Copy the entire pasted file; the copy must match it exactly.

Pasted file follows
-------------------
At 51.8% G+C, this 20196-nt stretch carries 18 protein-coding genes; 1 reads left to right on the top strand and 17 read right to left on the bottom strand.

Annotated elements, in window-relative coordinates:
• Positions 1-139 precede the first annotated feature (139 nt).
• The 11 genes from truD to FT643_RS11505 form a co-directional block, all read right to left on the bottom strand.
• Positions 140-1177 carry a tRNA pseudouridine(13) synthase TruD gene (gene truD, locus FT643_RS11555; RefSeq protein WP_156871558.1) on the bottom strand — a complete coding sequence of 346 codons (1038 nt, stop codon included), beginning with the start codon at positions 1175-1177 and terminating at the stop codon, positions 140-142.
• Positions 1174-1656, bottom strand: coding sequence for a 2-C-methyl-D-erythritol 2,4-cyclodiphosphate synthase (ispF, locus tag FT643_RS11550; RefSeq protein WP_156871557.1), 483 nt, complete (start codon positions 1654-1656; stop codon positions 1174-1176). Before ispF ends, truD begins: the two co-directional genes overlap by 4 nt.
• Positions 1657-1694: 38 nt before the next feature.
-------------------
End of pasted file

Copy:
At 51.8% G+C, this 20196-nt stretch carries 18 protein-coding genes; 1 reads left to right on the top strand and 17 read right to left on the bottom strand.

Annotated elements, in window-relative coordinates:
• Positions 1-139 precede the first annotated feature (139 nt).
• The 11 genes from truD to FT643_RS11505 form a co-directional block, all read right to left on the bottom strand.
• Positions 140-1177 carry a tRNA pseudouridine(13) synthase TruD gene (gene truD, locus FT643_RS11555; RefSeq protein WP_156871558.1) on the bottom strand — a complete coding sequence of 346 codons (1038 nt, stop codon included), beginning with the start codon at positions 1175-1177 and terminating at the stop codon, positions 140-142.
• Positions 1174-1656, bottom strand: coding sequence for a 2-C-methyl-D-erythritol 2,4-cyclodiphosphate synthase (ispF, locus tag FT643_RS11550; RefSeq protein WP_156871557.1), 483 nt, complete (start codon positions 1654-1656; stop codon positions 1174-1176). Before ispF ends, truD begins: the two co-directional genes overlap by 4 nt.
• Positions 1657-1694: 38 nt before the next feature.